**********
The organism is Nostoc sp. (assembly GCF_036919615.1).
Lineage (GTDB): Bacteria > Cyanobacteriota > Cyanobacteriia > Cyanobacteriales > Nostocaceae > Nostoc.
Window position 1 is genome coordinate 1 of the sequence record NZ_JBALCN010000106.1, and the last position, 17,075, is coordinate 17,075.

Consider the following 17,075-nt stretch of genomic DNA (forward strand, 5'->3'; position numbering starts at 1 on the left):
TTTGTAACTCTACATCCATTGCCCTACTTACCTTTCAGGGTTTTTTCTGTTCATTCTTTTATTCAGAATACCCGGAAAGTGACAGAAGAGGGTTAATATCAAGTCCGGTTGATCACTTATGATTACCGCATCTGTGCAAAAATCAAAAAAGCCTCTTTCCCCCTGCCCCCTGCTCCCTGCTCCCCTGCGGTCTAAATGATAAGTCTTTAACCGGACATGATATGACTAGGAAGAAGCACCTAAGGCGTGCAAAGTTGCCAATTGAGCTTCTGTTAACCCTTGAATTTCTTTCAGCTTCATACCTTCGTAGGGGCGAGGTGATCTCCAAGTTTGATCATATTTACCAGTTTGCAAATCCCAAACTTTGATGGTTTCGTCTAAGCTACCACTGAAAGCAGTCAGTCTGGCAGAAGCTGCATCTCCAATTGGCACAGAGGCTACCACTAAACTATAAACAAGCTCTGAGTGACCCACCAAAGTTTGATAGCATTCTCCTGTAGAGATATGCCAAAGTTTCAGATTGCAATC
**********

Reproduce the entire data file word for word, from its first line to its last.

The organism is Nostoc sp. (assembly GCF_036919615.1).
Lineage (GTDB): Bacteria > Cyanobacteriota > Cyanobacteriia > Cyanobacteriales > Nostocaceae > Nostoc.
Window position 1 is genome coordinate 1 of the sequence record NZ_JBALCN010000106.1, and the last position, 17,075, is coordinate 17,075.

Consider the following 17,075-nt stretch of genomic DNA (forward strand, 5'->3'; position numbering starts at 1 on the left):
TTTGTAACTCTACATCCATTGCCCTACTTACCTTTCAGGGTTTTTTCTGTTCATTCTTTTATTCAGAATACCCGGAAAGTGACAGAAGAGGGTTAATATCAAGTCCGGTTGATCACTTATGATTACCGCATCTGTGCAAAAATCAAAAAAGCCTCTTTCCCCCTGCCCCCTGCTCCCTGCTCCCCTGCGGTCTAAATGATAAGTCTTTAACCGGACATGATATGACTAGGAAGAAGCACCTAAGGCGTGCAAAGTTGCCAATTGAGCTTCTGTTAACCCTTGAATTTCTTTCAGCTTCATACCTTCGTAGGGGCGAGGTGATCTCCAAGTTTGATCATATTTACCAGTTTGCAAATCCCAAACTTTGATGGTTTCGTCTAAGCTACCACTGAAAGCAGTCAGTCTGGCAGAAGCTGCATCTCCAATTGGCACAGAGGCTACCACTAAACTATAAACAAGCTCTGAGTGACCCACCAAAGTTTGATAGCATTCTCCTGTAGAGATATGCCAAAGTTTCAGATTGCAATC